Researchers have looked at how the COVID-19 pandemic affected food controls by European importing countries.

The work analyzes food safety notifications reported by EU countries in the first five months of 2020 compared to 2019 and 2018 by using data from the Rapid Alert System for Food and Feed (RASFF).

The aim of the research was to detect possible changes in food safety regulations imposed by control authorities that could aggravate economic impacts of the pandemic bearing in mind normal yearly variation.

Because of COVID-19, the European Commission has relaxed certain measures about official controls. These temporary rules will continue until July 2021.

Decline in trade
The volume of notifications on most imported foodstuffs decreased considerably as a consequence of the fall in international trade, which might have increased countries’ reliance on domestic sources, according to the study published in the journal Food Control.

It was found that COVID-19 has not been a key factor for countries to change their profile in terms of the product categories and risk decisions of reported border notifications on food imports.

Consequences of the pandemic did not substantially affect notifying authorities. Italy, France, Spain, Netherlands, Germany and the United Kingdom were the most active, regardless of the year or product. Researchers said this stability is a positive sign and gives some reassurance to the agri-food industry.

RASFF data were used to explore the impact of COVID-19 and the disruption of the food chain, which might lead to the relaxing or tightening of food controls at the border.

There are several reasons for authorities to tighten regulation of food safety during the COVID-19 pandemic. The first is to regain consumer confidence in the food chain, the second is that the food supply chain might be a possible transmission route, third is agencies such as the FAO and WHO warning that lockdown might have altered national and international food safety control systems and fourth is the opportunity for food fraud.

In total, 3,629 notifications — 32.7 percent in 2018, 38.8 percent in 2019 and 28.4 percent in 2020 — were obtained from the RASFF database between January and  May 20 in the three years covered.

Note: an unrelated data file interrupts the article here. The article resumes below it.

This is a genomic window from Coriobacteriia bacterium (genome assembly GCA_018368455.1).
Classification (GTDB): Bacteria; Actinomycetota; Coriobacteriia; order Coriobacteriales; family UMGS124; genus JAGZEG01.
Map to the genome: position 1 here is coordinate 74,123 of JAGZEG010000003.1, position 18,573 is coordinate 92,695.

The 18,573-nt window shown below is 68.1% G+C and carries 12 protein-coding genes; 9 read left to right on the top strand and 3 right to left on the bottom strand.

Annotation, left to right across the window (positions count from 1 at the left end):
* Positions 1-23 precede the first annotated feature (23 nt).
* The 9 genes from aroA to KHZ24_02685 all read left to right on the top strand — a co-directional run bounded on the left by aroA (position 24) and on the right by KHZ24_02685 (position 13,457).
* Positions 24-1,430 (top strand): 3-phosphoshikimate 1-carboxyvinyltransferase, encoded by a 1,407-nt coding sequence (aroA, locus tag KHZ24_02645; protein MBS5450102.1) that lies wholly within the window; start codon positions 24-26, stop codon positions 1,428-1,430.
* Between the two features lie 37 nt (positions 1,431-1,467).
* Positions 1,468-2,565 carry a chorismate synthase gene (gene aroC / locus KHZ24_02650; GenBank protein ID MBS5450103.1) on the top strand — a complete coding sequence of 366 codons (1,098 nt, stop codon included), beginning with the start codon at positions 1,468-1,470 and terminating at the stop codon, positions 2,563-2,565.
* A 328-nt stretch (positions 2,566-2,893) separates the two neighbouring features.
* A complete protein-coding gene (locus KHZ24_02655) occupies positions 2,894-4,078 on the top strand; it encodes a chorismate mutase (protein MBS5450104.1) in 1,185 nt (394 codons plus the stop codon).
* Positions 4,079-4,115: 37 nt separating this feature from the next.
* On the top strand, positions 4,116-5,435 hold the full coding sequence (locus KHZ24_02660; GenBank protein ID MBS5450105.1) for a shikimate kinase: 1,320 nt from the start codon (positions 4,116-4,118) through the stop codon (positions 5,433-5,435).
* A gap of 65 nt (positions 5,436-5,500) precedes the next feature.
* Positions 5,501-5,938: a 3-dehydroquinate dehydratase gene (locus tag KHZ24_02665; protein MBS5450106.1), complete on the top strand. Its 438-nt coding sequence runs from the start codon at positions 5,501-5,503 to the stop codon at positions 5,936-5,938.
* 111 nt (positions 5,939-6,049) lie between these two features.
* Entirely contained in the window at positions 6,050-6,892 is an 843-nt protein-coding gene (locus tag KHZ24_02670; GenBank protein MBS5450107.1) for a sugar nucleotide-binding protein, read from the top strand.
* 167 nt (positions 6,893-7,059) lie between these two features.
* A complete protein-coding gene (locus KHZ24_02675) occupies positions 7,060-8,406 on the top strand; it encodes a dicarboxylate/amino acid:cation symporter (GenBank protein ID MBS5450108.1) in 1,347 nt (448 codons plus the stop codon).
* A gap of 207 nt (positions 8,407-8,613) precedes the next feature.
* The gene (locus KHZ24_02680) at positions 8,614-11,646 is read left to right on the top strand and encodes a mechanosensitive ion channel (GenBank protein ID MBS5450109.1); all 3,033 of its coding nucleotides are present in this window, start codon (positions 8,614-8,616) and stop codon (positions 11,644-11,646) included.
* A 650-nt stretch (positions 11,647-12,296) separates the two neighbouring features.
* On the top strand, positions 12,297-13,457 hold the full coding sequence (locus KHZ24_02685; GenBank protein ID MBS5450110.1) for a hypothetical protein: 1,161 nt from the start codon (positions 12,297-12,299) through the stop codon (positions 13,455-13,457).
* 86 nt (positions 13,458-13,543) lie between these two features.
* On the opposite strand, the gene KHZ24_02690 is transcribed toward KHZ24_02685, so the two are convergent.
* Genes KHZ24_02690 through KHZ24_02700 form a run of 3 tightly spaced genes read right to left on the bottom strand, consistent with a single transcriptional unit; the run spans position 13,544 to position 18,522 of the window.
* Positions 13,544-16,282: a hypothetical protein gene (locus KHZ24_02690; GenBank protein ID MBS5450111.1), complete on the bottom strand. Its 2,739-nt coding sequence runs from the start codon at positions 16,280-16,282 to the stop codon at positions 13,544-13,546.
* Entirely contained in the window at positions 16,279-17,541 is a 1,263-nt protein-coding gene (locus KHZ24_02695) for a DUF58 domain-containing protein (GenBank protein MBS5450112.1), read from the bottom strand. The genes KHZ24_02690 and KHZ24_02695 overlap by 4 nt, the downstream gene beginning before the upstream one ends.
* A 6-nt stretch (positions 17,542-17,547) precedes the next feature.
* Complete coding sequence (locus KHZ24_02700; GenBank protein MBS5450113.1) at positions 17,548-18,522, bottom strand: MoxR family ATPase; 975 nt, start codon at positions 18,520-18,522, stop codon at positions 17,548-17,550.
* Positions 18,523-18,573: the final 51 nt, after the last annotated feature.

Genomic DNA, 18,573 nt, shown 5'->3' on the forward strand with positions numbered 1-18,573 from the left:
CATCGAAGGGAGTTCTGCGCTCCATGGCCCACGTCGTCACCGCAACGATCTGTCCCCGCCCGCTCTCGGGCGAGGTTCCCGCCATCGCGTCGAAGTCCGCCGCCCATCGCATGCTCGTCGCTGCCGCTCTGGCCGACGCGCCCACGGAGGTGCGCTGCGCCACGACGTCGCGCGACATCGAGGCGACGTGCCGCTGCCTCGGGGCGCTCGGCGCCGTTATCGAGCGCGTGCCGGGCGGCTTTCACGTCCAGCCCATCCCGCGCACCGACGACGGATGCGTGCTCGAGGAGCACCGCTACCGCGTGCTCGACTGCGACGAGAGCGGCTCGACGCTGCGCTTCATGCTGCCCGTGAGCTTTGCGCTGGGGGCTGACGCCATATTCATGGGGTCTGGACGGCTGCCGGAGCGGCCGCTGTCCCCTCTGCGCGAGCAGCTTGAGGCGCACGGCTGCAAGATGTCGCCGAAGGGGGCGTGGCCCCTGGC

Changes not linked to pandemic
Notifications show a decrease of more than 25 percent between 2019 and the same period in 2020. This can be attributed to the reduction in trade, according to the researchers.

In 2018 and 2019, nuts, nut products and seeds were the subject of 23 percent of all notifications, decreasing to 14.1 percent in 2020. This was followed by fruits and vegetables, which remained at about 15 percent.

For food of animal origin most notifications related to poultry. There were differences over time, from 108 in 2018 to 178 in 2020. However, this trend cannot be directly attributed to the pandemic, said researchers.

The sharpest declines were for fish and fish products — 94 in 2018 to 68 in 2020 — and crustaceans and products thereof — 14 in 2018 to 9 in 2020 — but this could not be linked to COVID-19.

Border rejection was the most common type of notification, representing 44 percent in 2018 and decreasing 13 percent in 2020. The next most important type was an alert and it was top in 2020. This change can be linked to a higher reliance on intra-EU sources, according to the report.

No significant changes were observed between 2018 and 2020 based on the predicted levels of risk of products which are serious, not serious or undecided.

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